Our illuminated “On Air” box for our radio plays was made in house.

The set for The Vicar of Dibley


We made all the Hollywood flats in house along with the stage dressings of the fireplace, stained glass windows, stage steps and organ!

The ETC recipe for stage flats
Ingredients
Makes 10 stage flats
​10 x 5mm plywood sheets (2.4m x 1.2m)
100m of PSE batten wood
80 x 90° non-corrodible brackets
500ml of wood glue
800 screws

Method
Construct a frame using 2 full length (2.4m) pieces of batten and 4 (1.2m) cross members using 90° brackets.  Apply wood glue to top surface of frame.
Place plywood sheet in position on frame then countersink screw positions along all edges and cross member positions. Screw ply wood to frame. Trim any excess plywood then sand or plane edges.
Prime plywood surface with diluted PVA adhesive then paint desired colour.


Absurd Person Singular set

The set for Absurd Person Singular required three kitchens. Without a revolving stage we had to ‘cheat’ by making the kitchens look different. This was achieved by having all the flats painted black then dressed in themes. Two kitchens had glazed exterior doors, one had opening windows and all had running water and drainage.
We built the set at our rehearsal facility in Caillavet and flat-packed it to Lectoure. The same set was used on the slightly smaller stage at Maubourguet.The really observant may have noticed the red whisk on each of the three sets — it was the main design icon on the posters and flyers. Picture


Our first bespoke props — authentic BBC microphones.

A few weeks ago I asked Brian Edward, the English Theatre Company lighting engineer and prop maker, if he’d make two period BBC microphones from the 1940s that we could use for the radio theatre. He immediately drew one on a piece of paper and said, “What, like this?” I showed him a photo of one I’d found and he’d drawn it exactly – a BBC type A microphone in use from 1934 to well into the 50s.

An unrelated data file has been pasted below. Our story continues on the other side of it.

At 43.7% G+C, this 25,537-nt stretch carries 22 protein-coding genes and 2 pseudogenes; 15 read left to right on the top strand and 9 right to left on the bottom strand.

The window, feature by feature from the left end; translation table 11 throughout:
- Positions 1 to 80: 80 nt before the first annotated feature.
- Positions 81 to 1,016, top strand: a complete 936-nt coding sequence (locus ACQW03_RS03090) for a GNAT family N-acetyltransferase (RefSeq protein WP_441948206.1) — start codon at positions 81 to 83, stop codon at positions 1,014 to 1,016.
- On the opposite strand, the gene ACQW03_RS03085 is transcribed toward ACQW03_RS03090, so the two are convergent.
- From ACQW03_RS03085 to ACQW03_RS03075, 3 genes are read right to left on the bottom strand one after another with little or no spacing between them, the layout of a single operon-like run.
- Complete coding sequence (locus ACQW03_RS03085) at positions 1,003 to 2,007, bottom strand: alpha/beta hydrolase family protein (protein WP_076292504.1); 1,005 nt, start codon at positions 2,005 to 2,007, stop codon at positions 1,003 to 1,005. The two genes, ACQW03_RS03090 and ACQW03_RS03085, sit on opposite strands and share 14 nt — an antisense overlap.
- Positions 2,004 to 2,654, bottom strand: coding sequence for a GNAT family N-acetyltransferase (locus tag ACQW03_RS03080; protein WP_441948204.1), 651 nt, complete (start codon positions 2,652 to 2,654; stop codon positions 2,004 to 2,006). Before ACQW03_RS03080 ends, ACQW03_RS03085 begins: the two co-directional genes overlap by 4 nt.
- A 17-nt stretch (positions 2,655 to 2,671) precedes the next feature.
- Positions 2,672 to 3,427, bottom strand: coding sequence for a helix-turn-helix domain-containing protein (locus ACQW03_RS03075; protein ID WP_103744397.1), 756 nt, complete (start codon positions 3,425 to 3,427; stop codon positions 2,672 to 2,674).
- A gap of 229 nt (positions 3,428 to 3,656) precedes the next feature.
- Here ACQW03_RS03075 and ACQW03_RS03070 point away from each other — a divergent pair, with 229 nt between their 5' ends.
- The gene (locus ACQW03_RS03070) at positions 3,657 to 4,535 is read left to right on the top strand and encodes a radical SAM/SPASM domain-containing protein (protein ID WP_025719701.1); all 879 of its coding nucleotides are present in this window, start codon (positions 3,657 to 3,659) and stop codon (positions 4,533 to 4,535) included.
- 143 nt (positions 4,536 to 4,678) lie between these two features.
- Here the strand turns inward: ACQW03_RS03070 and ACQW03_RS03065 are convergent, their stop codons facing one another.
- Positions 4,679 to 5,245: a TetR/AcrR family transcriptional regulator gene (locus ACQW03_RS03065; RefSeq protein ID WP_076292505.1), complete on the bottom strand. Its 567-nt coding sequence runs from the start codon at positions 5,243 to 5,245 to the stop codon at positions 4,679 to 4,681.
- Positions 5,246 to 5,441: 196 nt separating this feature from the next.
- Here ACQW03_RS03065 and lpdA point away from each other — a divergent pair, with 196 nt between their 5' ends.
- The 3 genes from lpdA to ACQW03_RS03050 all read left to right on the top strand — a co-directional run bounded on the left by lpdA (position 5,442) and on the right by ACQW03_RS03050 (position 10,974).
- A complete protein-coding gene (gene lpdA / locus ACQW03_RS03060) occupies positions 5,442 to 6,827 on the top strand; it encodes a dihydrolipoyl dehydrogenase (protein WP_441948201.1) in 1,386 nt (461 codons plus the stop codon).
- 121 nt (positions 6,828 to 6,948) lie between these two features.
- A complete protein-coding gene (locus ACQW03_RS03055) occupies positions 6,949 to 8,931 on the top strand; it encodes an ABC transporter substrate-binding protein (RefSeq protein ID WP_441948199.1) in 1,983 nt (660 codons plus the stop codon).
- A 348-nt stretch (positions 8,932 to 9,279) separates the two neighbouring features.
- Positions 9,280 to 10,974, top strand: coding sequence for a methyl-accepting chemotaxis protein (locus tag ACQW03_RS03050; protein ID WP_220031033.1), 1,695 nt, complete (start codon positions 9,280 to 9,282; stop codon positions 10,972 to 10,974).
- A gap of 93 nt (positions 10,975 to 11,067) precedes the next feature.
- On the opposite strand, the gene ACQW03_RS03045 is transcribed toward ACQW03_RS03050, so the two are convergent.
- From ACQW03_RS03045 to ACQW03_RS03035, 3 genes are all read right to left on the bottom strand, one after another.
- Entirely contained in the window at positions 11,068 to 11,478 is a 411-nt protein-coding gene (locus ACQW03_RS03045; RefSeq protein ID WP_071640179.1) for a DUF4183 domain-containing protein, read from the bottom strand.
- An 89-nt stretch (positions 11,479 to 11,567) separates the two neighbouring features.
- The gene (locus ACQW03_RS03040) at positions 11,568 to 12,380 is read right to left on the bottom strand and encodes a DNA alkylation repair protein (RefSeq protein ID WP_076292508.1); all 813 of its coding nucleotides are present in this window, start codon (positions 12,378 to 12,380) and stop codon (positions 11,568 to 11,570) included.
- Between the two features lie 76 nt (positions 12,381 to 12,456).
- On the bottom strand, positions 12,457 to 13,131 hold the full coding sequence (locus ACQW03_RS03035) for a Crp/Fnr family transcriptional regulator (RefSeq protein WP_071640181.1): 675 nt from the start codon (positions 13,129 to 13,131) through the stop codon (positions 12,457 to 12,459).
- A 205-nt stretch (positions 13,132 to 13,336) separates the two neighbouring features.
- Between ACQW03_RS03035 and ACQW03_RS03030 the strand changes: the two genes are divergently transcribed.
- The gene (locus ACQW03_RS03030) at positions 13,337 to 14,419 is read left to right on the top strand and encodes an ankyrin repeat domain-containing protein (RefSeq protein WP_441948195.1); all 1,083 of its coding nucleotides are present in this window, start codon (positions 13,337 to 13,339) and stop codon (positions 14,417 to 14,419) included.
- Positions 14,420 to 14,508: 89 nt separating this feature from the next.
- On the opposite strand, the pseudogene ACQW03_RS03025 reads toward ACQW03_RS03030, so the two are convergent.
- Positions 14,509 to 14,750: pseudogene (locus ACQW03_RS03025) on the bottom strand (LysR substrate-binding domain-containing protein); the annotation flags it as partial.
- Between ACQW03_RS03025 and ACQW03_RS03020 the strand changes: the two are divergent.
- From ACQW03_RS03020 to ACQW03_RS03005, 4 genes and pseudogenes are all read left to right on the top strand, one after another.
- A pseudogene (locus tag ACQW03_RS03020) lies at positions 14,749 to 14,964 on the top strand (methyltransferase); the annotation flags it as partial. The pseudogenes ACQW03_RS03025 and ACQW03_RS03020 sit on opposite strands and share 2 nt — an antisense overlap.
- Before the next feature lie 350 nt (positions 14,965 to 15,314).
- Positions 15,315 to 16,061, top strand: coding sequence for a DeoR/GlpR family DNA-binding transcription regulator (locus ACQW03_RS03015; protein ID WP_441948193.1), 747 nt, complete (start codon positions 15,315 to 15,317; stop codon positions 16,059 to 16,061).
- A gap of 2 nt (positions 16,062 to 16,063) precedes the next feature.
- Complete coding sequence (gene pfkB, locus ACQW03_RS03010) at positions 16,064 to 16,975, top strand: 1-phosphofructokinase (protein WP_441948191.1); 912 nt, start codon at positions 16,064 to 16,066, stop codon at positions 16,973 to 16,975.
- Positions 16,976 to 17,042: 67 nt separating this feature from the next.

I knew that Brian would produce something that looked really good but I had no idea to what lengths he’d go to reproduce the original. Brian set about building a life-size of the original BBC model. The BBC version was based on an RCA microphone used in Hollywood. In 1931 the American one cost £130 (about £5200 today).That was too expensive so BBC engineers set about designing their own. Manufactured for them by Marconi, the BBC version cost £9 each (£360 today).

Brian said the most difficult part was finding how big the microphone was. Looking at photos of  broadcasters holding one made them appear huge but there seems to be no measurements. He tracked down an original technical drawing and the only part whose size was marked was the internal magnet at 3.5 inches. So he scaled up the drawing and found that the whole thing was over a foot long. I thought that he’d probably make it from bits and pieces in his workshop; and I was right plus he used other things such as bronze-coloured wire mesh and a number of plumbing pieces from Brico Depot.

The results shown below are works of art … and engineering!

Dave Barney, Director of our Radio Plays

      

       

This beauty was made by Brian as a replica of the microphone used by George VI for his Coronation Day broadcast and will be used in A King’s Speech.